The contents in this critique do not contain specific details that could spoil the show for those who plan to see it; however, it should compel you to go online and buy yourself a ticket. If not, then I’m not sure what’s wrong with you. You may want to consider consulting your doctor about that. After all, I’m only a writer. I’m not qualified to give medical advice, but you’re clearly crying out for help.
If you have seen the play before, I’d love to discuss your point of view and whether or not you agree or disagree with my thoughts in the comments section. I also welcome the haters who refuse to see it at all to explain why. Who hurt you?
Now that that’s out of the way, imagine that I am waving my magic wand and every light in the room suddenly goes out. Fear creeps up but soon evaporates when the lights turn back on. An ethereal energy that brings a comforting feeling of familiarity and peace lingers in the air. This is what it felt like to sit in my seat on the balcony.
From the second I stepped my size seven foot inside of Lyric Theatre, Hogwarts came alive. The experience itself leading up to the opening scene was awesome; it was like I had finally received my letter to attend the school. The young child inside of me was immediately drawn into J.K. Rolling’s magical world.
I snuck a picture with my phone right before powering it off to capture my view of the stage. I take theatre etiquette very seriously. I cannot stand when people break my concentration with the sound of their devices. This is directed at the lady who’s phone rang towards the end of the first act.
Look, I did mention this review could be biased. I’ll try my best to be as unbiased as I can, but Harry Potter is one of the greatest series ever written. To watch it live on broadway was a dream come true. I’m still processing the level of genius that I witnessed.
Harry Potter is being played by Steve Haggard. His acting was incredible and believable, considering he has big shoes to fill. I genuinely bought that he was Harry. I did question if he was a good fit for the role in the beginning, but I was sold that he was a perfect match by the end of the play.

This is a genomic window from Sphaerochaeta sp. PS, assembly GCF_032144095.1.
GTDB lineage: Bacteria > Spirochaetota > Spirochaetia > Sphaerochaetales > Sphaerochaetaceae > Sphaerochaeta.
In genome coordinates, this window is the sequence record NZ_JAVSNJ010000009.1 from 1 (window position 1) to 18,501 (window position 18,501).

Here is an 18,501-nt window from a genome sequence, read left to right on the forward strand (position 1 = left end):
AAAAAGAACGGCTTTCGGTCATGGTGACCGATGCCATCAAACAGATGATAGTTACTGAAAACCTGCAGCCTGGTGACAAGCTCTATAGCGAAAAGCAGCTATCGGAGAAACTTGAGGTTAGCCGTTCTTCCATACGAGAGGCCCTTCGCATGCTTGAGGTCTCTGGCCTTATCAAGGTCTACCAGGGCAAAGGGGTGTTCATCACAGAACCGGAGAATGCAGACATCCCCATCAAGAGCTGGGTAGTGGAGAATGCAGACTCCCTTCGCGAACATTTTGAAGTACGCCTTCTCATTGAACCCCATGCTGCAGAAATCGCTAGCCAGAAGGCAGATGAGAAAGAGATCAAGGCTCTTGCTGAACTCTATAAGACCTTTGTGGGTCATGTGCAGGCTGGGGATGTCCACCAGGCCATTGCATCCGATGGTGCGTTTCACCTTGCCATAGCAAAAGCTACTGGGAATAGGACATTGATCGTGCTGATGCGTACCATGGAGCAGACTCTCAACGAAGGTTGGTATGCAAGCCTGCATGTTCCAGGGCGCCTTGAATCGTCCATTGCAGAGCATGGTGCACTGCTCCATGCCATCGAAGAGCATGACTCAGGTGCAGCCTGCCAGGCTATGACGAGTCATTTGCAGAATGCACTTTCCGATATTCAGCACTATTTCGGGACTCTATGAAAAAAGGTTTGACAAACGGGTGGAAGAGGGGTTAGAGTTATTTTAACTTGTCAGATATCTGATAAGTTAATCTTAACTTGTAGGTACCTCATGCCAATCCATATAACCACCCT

Erik Christopher Peterson, the actor playing Scorpius Malfoy, brought forth a relatable personality and anxiousness that captured everyone’s attention during the entire performance.
There were unexpected moments of laughter and heartache that felt so real between the characters.
The assistance of the special effects, set design, and movements made Harry Potter and the Cursed Child a must see. I know it took months of rehearsing, building, and planning, but they made it look so effortless.
The effects intensified the danger and bridged the separation between the actors on stage and the audience. They pulled off people flying and floating objects in a way that was so convincing. A part of me really wanted to believe it was truly magic. The set designer and movement director really did a fabulous job making the show flow smoothly.
Movement Director: The person that helps actors tell the story using their body language, breaths, and movements. It is quite similar to a choreographer.
Plays can easily lose my focus when switching to another scenario, but the transitions were so well done. It should be noted that the scene changes were very fluid. There was not a time that I questioned the believability of the story.
Lastly, Harry’s son, Albus, is my least favorite part about the show. His character is a brat that doesn’t appreciate his father until he needs him to save his ass. He’s definitely a cursed child. I mean no disrespect to the actor that is playing Albus. It’s not his fault that his character’s traits lack likability. Despite disliking Albus, I had a good time, and I would pay to see it again.